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Christine Vincent introduces new graphic novels in Gabriel Wilson's Among the Saints series.

After publishing The Cross and the Stag: The Incredible Adventures of St. Eustathius last August, Orthodox Christian author/illustrator Gabriel Wilson has now come out with the second volume in his Among the Saints series of graphic novels, The Broken Wheel: The Triumph of Saint Katherine. Wilson closely follows the hagiographical sources in his storytelling. The lives of his saintly protagonists are more thrilling than fiction. Wilson's illustrations are simple and expressive, conveying the story on an equal level with the text. These graphic novels will inspire an interest in the lives of the Saints, even in reluctant readers.

cross and stagThe Cross and the Stag: The Incredible Adventures of St. Eustathius tells the story of second-century Roman commander Placidus who encounters a mystical stag on a hunt. He has a vision of the sign of the cross appearing between the stag’s antlers. Placidus is told to get baptized the same day. The power of the vision imbues Placidus with faith. He is baptized together with his family and takes the baptismal name of Eustathius. You may know him as St. Eustace. What follows is a Job-like testing of the new-found faith of Eustathius, of his wife and of his two sons reminiscent of the trials of Job in the Old Testament. Eustathius and his family endure terrible hardships, but they remain steadfast in their faith up to their martyrdom together as a family.

This 56-page graphic novel is recommended for ages seven and up.

broken wheelThe Broken Wheel: The Triumph of Saint Katherine introduces us to the life of St. Katherine of Alexandria, daughter of the city governor in the third century. Legend tells us that her relics were found at the monastery at the foot of Mount Sinai in the ninth century. The Monastery was subsequently named St. Katherine in her honor.

Katherine grows up in pagan household. She has a great thirst for knowledge and becomes a scholar. When she finds Christ, she dedicates her life to Him. Her faith is tested when she challenges the Emperor who orders her torture and execution. The title of the book refers to the spiked wheel constructed for killing Katherine, which breaks at her touch. She is finally martyred by beheading.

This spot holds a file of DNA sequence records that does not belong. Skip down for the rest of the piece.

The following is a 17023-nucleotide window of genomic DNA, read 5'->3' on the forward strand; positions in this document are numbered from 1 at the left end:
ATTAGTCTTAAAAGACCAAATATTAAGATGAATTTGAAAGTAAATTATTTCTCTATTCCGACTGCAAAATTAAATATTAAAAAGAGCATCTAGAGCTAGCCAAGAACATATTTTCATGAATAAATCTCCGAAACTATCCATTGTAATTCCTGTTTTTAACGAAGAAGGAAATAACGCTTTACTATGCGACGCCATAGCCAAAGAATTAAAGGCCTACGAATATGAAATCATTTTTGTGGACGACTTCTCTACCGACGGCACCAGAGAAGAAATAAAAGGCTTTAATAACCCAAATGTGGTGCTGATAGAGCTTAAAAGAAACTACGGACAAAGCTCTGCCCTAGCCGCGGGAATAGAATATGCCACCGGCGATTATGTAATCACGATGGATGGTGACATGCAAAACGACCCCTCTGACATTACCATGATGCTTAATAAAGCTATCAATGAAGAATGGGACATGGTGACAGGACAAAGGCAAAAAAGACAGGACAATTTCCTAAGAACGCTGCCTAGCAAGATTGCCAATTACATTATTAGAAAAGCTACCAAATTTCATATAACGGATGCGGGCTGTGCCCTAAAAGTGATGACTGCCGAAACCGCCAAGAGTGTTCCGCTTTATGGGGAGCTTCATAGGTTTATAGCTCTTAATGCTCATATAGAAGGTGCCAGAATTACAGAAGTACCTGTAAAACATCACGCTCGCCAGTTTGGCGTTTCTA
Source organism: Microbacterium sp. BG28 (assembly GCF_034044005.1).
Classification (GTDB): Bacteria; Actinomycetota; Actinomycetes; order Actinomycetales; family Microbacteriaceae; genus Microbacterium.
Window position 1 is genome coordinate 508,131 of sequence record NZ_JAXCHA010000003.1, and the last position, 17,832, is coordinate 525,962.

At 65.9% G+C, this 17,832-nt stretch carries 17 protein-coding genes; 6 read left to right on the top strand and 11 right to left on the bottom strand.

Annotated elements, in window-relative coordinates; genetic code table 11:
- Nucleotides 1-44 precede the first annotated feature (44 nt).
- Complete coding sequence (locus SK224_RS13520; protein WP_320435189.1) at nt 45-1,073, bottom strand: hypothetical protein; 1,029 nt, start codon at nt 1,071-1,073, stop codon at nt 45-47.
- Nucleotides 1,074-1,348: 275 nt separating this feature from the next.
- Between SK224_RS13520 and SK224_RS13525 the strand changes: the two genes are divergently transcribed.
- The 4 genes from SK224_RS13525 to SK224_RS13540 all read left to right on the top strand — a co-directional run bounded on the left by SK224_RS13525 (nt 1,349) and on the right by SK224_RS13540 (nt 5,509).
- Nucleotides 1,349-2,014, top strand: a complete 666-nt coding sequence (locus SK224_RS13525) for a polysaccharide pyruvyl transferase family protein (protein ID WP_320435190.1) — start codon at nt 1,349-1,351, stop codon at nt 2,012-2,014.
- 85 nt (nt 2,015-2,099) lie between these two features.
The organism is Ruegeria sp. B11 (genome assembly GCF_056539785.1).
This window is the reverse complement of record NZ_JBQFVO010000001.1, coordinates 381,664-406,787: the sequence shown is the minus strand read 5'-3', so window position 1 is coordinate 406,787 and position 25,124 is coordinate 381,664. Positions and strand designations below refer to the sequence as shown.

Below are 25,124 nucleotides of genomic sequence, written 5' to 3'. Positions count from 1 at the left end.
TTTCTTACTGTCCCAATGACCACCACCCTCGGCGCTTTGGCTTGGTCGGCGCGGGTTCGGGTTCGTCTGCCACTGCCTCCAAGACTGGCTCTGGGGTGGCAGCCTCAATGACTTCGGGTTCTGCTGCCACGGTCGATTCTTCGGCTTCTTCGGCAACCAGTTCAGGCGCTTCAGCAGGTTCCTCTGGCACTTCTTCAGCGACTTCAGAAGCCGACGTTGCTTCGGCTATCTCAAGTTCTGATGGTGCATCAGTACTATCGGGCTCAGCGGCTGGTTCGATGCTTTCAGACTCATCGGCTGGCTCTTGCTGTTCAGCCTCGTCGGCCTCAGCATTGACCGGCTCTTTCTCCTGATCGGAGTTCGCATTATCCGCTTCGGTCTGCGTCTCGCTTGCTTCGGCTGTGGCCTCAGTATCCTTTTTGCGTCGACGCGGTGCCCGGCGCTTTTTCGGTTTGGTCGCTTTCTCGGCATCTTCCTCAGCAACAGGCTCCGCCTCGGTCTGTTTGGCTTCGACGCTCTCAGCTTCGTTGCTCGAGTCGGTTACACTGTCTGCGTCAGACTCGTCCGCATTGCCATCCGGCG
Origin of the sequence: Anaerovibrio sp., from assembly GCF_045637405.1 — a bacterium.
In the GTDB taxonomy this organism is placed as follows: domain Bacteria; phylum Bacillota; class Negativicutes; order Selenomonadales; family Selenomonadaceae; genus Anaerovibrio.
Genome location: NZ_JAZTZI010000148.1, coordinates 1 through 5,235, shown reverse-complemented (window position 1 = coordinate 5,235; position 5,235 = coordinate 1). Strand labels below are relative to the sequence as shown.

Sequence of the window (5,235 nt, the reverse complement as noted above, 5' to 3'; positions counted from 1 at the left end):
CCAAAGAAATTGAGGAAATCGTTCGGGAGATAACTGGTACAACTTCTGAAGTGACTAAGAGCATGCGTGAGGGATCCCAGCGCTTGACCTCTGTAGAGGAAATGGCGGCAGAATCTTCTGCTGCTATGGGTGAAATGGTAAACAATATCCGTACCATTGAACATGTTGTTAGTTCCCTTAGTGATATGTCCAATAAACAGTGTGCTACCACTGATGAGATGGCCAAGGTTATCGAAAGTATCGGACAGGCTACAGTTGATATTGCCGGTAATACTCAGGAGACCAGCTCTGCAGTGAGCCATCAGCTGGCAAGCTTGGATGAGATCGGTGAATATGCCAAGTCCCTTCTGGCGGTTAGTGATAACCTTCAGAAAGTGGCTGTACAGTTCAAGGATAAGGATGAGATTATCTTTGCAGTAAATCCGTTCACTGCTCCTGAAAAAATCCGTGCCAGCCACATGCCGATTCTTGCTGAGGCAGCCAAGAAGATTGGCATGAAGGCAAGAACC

This book has 106 pages, recommended for ages seven and up.

St. Eustathius and St. Katherine are early saints venerated in both the Catholic and the Orthodox Churches. The stories of their martyrdom are quite cruel but are told and illustrated in a way suitable for children.

I used to be wary of graphic novels because I worried they would make young readers lazy and reluctant to read full-length novels. I still believe parent should monitor the consumption of graphic novels closely. However, I have come to see that this new genre can be beneficial for children struggling with reading.

There are a myriad of secular graphic novels on the market with questionable content and illustrations. I am happy that we are now seeing excellent books about the Faith being published in this genre.

Graphic novels present a story in a series of simple pictures. In this way they resemble early Christian art. #catholicmom

Here is something to consider: Graphic novels present a story in a series of simple pictures. In this way they resemble early Christian art as found in iconography, frescoes, illuminated manuscripts, and stained glass windows. This art taught the Faith to those who could not read.

Graphic novels can have a similar function with the added benefit of actually leading young people to the written word. Gabriel Wilson’s books fulfill this task admirably. At the same time, they will delight comic fans of all ages with their attractive combination of image and written word.


The Mount Sinai St. Katherine icon above is a particularly good example of a sacred art precursor of the graphic novel. Byzantine iconography includes many of these story icons featuring a large center image surrounded by scenes from the saint's life.

Copyright 2020 Christine Vincent
Image: Icon from Saint Catherine's Monastery, Mount Sinai, Egypt, Public Domain